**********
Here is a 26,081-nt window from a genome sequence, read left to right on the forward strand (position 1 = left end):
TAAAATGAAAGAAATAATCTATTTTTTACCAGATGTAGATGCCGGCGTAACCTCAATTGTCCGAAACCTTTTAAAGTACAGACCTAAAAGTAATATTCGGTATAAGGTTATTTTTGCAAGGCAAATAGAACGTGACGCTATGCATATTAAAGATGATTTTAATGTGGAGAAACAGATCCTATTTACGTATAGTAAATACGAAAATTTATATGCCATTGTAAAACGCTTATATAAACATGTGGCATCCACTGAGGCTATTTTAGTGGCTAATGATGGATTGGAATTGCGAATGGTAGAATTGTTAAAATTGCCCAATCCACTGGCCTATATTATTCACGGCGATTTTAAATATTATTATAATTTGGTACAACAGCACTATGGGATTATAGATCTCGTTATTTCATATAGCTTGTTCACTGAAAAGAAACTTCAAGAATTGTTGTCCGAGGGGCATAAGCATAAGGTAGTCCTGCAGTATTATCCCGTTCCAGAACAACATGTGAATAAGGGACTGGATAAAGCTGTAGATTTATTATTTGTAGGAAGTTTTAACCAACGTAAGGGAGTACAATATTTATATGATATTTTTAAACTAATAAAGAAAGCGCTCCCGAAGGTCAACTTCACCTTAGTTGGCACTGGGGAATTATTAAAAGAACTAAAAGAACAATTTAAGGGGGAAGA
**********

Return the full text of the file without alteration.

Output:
Here is a 26,081-nt window from a genome sequence, read left to right on the forward strand (position 1 = left end):
TAAAATGAAAGAAATAATCTATTTTTTACCAGATGTAGATGCCGGCGTAACCTCAATTGTCCGAAACCTTTTAAAGTACAGACCTAAAAGTAATATTCGGTATAAGGTTATTTTTGCAAGGCAAATAGAACGTGACGCTATGCATATTAAAGATGATTTTAATGTGGAGAAACAGATCCTATTTACGTATAGTAAATACGAAAATTTATATGCCATTGTAAAACGCTTATATAAACATGTGGCATCCACTGAGGCTATTTTAGTGGCTAATGATGGATTGGAATTGCGAATGGTAGAATTGTTAAAATTGCCCAATCCACTGGCCTATATTATTCACGGCGATTTTAAATATTATTATAATTTGGTACAACAGCACTATGGGATTATAGATCTCGTTATTTCATATAGCTTGTTCACTGAAAAGAAACTTCAAGAATTGTTGTCCGAGGGGCATAAGCATAAGGTAGTCCTGCAGTATTATCCCGTTCCAGAACAACATGTGAATAAGGGACTGGATAAAGCTGTAGATTTATTATTTGTAGGAAGTTTTAACCAACGTAAGGGAGTACAATATTTATATGATATTTTTAAACTAATAAAGAAAGCGCTCCCGAAGGTCAACTTCACCTTAGTTGGCACTGGGGAATTATTAAAAGAACTAAAAGAACAATTTAAGGGGGAAGA